I captured this photo several years ago while wandering around one of the fields at La Alteña. I oft revisit the image and ponder the presence of the sombrero on the agave plant. Who was its owner? Did he leave it there on purpose to retrieve at a later time, or did he abandon it? Jimadors may be the hardest working men I’ve ever seen. I imagine the long days and the scorching sun from which this hat protected its owner. Imagine the tales it could tell…
I grew up in the Midwest and was just a generation removed from a family of farmers, but with extended family still in the business, my summers were often spent on the farm. Running and playing tag through 6-foot-tall corn fields, picking rock, spraying beans and baling hay, I had an adventurous childhood spent with my hands in the earth and my nose to the air breathing in life. In this way, I’ve always had a connection to the earth, intently interested in its bountiful harvests. My journeys to Jalisco and Oaxaca remind me greatly of these early years. The complete and utter dependence a people place on the earth, the rain and the sun-all elements of life in so many ways. The people, although separated by language and distance, have similarities too: hard working, salt-of-the-earth. I’ve even been drawn to the similarities of language within the old dialects of the Zapotecs in southern Mexico and it’s sing-song similarities to the Lakota spoken by natives in South Dakota. It seems the farther my travels take me, the more dirt paths I traverse and the many different shades of people I greet, the more interconnected I find us all to be. I hope this blog will help you learn a thing or three about agave and the culture around it that I’ve grown so fond of. And if possible, perhaps it will offer a glimpse of time and place that you find intriguing, one story at a time.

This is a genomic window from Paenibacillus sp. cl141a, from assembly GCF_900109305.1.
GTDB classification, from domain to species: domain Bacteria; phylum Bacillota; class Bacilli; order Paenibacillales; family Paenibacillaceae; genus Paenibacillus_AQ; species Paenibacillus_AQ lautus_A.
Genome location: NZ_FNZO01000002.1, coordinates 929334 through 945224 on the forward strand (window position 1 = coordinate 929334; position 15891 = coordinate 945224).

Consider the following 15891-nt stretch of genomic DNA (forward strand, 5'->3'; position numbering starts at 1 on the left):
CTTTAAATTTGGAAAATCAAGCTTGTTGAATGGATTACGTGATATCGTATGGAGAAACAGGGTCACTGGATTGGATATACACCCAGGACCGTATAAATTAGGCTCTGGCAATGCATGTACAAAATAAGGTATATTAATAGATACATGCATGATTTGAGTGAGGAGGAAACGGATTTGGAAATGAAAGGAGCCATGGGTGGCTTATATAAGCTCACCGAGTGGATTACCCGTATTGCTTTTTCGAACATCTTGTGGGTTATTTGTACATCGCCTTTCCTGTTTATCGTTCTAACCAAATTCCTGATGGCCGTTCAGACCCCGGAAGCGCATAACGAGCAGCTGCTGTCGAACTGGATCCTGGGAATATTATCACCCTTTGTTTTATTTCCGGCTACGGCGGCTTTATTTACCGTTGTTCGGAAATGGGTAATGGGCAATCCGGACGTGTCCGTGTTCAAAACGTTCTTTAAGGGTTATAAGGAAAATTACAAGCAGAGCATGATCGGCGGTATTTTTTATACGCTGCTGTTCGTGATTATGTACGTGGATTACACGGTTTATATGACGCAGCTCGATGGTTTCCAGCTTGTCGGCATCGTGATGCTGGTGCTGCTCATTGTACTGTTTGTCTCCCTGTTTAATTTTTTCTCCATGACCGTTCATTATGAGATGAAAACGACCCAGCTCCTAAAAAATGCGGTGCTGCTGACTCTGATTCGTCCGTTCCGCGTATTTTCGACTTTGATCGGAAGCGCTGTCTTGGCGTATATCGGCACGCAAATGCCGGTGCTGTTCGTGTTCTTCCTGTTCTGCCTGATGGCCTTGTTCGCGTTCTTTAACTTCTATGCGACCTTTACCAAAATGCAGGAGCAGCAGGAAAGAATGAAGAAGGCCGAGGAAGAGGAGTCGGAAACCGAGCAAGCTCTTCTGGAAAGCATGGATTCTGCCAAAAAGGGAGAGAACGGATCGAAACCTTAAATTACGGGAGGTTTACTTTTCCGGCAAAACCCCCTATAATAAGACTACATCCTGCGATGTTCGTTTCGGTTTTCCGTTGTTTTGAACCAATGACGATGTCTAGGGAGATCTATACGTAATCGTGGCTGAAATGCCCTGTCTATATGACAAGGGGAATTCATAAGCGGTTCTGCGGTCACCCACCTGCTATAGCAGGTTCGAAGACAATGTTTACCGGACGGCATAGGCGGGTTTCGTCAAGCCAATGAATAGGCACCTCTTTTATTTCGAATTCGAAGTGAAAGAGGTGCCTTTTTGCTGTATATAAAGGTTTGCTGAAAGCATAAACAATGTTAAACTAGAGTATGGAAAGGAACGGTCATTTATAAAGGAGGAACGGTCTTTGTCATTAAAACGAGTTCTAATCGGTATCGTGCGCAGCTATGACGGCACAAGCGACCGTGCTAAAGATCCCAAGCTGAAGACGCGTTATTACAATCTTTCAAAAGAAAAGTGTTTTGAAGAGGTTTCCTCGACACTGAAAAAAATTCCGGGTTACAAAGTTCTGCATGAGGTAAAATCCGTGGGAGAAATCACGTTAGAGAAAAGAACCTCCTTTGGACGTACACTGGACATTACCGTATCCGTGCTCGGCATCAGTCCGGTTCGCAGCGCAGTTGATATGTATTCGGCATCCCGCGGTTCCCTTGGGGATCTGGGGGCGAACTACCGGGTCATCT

¡Gracias y Salud!